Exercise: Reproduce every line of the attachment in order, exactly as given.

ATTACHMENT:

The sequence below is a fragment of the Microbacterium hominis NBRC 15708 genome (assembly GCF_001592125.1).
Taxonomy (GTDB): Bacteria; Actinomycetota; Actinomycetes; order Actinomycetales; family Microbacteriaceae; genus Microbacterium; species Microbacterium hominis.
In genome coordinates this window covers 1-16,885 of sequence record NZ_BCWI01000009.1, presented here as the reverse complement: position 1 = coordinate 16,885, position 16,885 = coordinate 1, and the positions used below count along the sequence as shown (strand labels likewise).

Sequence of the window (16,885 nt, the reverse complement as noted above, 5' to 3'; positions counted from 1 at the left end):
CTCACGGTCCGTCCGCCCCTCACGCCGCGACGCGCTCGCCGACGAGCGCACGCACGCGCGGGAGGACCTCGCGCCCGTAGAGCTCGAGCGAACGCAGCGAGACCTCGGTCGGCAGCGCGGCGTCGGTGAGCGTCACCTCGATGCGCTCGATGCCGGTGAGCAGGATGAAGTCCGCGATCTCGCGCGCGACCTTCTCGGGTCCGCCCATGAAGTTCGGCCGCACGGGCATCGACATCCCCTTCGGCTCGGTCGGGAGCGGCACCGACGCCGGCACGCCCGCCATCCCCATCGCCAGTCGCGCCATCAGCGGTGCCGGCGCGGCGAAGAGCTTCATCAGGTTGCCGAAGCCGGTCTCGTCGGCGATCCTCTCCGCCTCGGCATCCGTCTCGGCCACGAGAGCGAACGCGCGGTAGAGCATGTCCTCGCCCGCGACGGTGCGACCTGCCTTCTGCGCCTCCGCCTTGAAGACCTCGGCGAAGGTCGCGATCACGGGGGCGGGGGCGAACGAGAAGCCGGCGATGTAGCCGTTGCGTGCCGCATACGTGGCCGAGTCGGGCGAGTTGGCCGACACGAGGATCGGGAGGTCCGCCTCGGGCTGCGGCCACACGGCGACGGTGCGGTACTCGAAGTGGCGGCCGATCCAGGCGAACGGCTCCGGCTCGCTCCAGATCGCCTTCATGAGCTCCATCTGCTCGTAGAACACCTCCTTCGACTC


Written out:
The sequence below is a fragment of the Microbacterium hominis NBRC 15708 genome (assembly GCF_001592125.1).
Taxonomy (GTDB): Bacteria; Actinomycetota; Actinomycetes; order Actinomycetales; family Microbacteriaceae; genus Microbacterium; species Microbacterium hominis.
In genome coordinates this window covers 1-16,885 of sequence record NZ_BCWI01000009.1, presented here as the reverse complement: position 1 = coordinate 16,885, position 16,885 = coordinate 1, and the positions used below count along the sequence as shown (strand labels likewise).

Sequence of the window (16,885 nt, the reverse complement as noted above, 5' to 3'; positions counted from 1 at the left end):
CTCACGGTCCGTCCGCCCCTCACGCCGCGACGCGCTCGCCGACGAGCGCACGCACGCGCGGGAGGACCTCGCGCCCGTAGAGCTCGAGCGAACGCAGCGAGACCTCGGTCGGCAGCGCGGCGTCGGTGAGCGTCACCTCGATGCGCTCGATGCCGGTGAGCAGGATGAAGTCCGCGATCTCGCGCGCGACCTTCTCGGGTCCGCCCATGAAGTTCGGCCGCACGGGCATCGACATCCCCTTCGGCTCGGTCGGGAGCGGCACCGACGCCGGCACGCCCGCCATCCCCATCGCCAGTCGCGCCATCAGCGGTGCCGGCGCGGCGAAGAGCTTCATCAGGTTGCCGAAGCCGGTCTCGTCGGCGATCCTCTCCGCCTCGGCATCCGTCTCGGCCACGAGAGCGAACGCGCGGTAGAGCATGTCCTCGCCCGCGACGGTGCGACCTGCCTTCTGCGCCTCCGCCTTGAAGACCTCGGCGAAGGTCGCGATCACGGGGGCGGGGGCGAACGAGAAGCCGGCGATGTAGCCGTTGCGTGCCGCATACGTGGCCGAGTCGGGCGAGTTGGCCGACACGAGGATCGGGAGGTCCGCCTCGGGCTGCGGCCACACGGCGACGGTGCGGTACTCGAAGTGGCGGCCGATCCAGGCGAACGGCTCCGGCTCGCTCCAGATCGCCTTCATGAGCTCCATCTGCTCGTAGAACACCTCCTTCGACTC